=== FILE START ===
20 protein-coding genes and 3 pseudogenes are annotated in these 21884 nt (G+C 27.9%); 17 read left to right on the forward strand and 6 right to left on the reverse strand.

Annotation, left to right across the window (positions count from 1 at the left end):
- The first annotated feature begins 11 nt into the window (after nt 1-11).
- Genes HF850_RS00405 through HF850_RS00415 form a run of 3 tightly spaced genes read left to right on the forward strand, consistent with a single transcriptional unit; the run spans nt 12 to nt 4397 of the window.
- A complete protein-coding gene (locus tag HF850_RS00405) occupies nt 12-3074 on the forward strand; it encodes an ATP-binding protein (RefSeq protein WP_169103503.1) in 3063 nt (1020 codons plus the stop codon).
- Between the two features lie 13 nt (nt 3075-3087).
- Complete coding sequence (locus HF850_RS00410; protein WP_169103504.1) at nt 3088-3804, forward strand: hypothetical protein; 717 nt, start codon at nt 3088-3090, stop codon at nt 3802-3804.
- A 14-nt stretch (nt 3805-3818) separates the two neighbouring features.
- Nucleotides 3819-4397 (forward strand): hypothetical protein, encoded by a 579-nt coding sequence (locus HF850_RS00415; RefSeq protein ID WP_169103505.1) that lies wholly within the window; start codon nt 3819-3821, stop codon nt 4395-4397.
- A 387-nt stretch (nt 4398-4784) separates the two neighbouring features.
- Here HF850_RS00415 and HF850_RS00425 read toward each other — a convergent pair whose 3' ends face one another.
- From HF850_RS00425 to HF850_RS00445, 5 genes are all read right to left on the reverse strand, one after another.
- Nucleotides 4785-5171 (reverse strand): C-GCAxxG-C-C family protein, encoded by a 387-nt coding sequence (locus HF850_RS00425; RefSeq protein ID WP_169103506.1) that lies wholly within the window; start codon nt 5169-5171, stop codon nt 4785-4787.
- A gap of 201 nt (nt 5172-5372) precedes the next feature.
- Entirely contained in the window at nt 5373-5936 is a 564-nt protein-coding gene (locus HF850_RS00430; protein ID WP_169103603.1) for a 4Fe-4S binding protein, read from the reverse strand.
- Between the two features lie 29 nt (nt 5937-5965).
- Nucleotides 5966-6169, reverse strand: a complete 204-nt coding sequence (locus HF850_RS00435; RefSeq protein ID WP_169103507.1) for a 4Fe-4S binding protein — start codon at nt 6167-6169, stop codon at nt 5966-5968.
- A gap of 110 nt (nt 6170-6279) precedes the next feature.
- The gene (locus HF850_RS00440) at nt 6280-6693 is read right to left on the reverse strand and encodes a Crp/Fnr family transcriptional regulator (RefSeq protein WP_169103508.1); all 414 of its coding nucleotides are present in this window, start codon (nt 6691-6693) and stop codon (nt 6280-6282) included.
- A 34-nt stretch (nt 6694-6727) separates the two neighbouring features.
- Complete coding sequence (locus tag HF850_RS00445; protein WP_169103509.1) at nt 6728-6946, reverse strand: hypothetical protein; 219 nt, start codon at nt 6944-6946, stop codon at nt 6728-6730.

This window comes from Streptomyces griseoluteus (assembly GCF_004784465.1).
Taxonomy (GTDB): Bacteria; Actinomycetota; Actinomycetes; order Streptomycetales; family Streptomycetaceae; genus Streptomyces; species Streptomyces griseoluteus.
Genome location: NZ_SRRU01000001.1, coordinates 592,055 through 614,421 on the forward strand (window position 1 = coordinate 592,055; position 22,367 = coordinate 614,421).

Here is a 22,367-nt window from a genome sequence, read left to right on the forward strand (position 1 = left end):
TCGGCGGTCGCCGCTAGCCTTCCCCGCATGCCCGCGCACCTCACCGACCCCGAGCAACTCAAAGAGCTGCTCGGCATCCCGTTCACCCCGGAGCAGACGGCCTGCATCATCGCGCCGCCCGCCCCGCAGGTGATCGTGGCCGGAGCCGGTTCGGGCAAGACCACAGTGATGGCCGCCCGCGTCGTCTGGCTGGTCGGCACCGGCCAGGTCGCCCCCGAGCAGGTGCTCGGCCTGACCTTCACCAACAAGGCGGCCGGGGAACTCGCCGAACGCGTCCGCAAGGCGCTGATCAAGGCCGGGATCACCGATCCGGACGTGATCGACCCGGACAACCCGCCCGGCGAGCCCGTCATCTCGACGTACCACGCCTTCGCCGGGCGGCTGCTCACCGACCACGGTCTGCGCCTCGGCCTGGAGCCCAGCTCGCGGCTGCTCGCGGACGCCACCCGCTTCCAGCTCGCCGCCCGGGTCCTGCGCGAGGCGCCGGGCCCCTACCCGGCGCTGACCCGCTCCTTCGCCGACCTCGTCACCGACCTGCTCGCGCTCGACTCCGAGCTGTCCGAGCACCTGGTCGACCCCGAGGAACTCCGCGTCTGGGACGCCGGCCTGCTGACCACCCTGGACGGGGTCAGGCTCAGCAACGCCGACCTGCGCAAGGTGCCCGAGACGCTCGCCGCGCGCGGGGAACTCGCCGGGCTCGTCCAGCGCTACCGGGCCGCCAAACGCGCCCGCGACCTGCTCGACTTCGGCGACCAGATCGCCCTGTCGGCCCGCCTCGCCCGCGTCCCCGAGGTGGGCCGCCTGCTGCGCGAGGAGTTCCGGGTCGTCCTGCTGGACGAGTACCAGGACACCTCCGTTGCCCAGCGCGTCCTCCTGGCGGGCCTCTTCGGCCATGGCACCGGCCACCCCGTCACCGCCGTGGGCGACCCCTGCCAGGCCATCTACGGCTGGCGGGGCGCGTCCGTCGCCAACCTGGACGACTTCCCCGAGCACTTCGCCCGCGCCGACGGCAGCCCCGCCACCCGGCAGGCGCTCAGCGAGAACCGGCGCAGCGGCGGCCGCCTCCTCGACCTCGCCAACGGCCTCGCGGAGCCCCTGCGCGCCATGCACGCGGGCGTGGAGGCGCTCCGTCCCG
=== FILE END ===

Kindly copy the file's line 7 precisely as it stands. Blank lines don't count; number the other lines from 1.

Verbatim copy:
- Complete coding sequence (locus HF850_RS00410; protein WP_169103504.1) at nt 3088-3804, forward strand: hypothetical protein; 717 nt, start codon at nt 3088-3090, stop codon at nt 3802-3804.